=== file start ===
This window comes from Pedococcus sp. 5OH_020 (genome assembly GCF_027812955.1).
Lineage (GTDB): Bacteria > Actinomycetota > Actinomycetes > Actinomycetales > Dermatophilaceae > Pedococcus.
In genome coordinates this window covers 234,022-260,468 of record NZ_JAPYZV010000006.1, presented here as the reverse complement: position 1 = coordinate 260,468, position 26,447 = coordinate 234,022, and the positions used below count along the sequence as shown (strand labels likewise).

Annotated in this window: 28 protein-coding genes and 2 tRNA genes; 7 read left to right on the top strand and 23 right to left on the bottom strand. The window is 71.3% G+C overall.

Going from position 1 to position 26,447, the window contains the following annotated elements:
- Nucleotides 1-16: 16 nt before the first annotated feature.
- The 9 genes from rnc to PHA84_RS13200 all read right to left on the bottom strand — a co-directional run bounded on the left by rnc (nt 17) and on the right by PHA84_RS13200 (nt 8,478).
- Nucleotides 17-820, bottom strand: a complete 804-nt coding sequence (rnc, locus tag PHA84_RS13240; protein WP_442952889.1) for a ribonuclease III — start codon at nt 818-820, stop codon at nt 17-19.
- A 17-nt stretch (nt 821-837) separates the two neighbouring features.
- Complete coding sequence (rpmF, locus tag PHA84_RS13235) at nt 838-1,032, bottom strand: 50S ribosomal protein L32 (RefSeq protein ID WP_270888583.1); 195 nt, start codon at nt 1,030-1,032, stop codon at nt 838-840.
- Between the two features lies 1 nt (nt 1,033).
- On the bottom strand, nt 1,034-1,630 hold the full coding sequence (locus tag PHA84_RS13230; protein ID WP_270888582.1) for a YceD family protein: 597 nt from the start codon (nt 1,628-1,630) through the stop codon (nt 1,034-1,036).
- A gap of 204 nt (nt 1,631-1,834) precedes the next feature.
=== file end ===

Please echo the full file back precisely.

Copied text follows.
This window comes from Pedococcus sp. 5OH_020 (genome assembly GCF_027812955.1).
Lineage (GTDB): Bacteria > Actinomycetota > Actinomycetes > Actinomycetales > Dermatophilaceae > Pedococcus.
In genome coordinates this window covers 234,022-260,468 of record NZ_JAPYZV010000006.1, presented here as the reverse complement: position 1 = coordinate 260,468, position 26,447 = coordinate 234,022, and the positions used below count along the sequence as shown (strand labels likewise).

Annotated in this window: 28 protein-coding genes and 2 tRNA genes; 7 read left to right on the top strand and 23 right to left on the bottom strand. The window is 71.3% G+C overall.

Going from position 1 to position 26,447, the window contains the following annotated elements:
- Nucleotides 1-16: 16 nt before the first annotated feature.
- The 9 genes from rnc to PHA84_RS13200 all read right to left on the bottom strand — a co-directional run bounded on the left by rnc (nt 17) and on the right by PHA84_RS13200 (nt 8,478).
- Nucleotides 17-820, bottom strand: a complete 804-nt coding sequence (rnc, locus tag PHA84_RS13240; protein WP_442952889.1) for a ribonuclease III — start codon at nt 818-820, stop codon at nt 17-19.
- A 17-nt stretch (nt 821-837) separates the two neighbouring features.
- Complete coding sequence (rpmF, locus tag PHA84_RS13235) at nt 838-1,032, bottom strand: 50S ribosomal protein L32 (RefSeq protein ID WP_270888583.1); 195 nt, start codon at nt 1,030-1,032, stop codon at nt 838-840.
- Between the two features lies 1 nt (nt 1,033).
- On the bottom strand, nt 1,034-1,630 hold the full coding sequence (locus tag PHA84_RS13230; protein ID WP_270888582.1) for a YceD family protein: 597 nt from the start codon (nt 1,628-1,630) through the stop codon (nt 1,034-1,036).
- A gap of 204 nt (nt 1,631-1,834) precedes the next feature.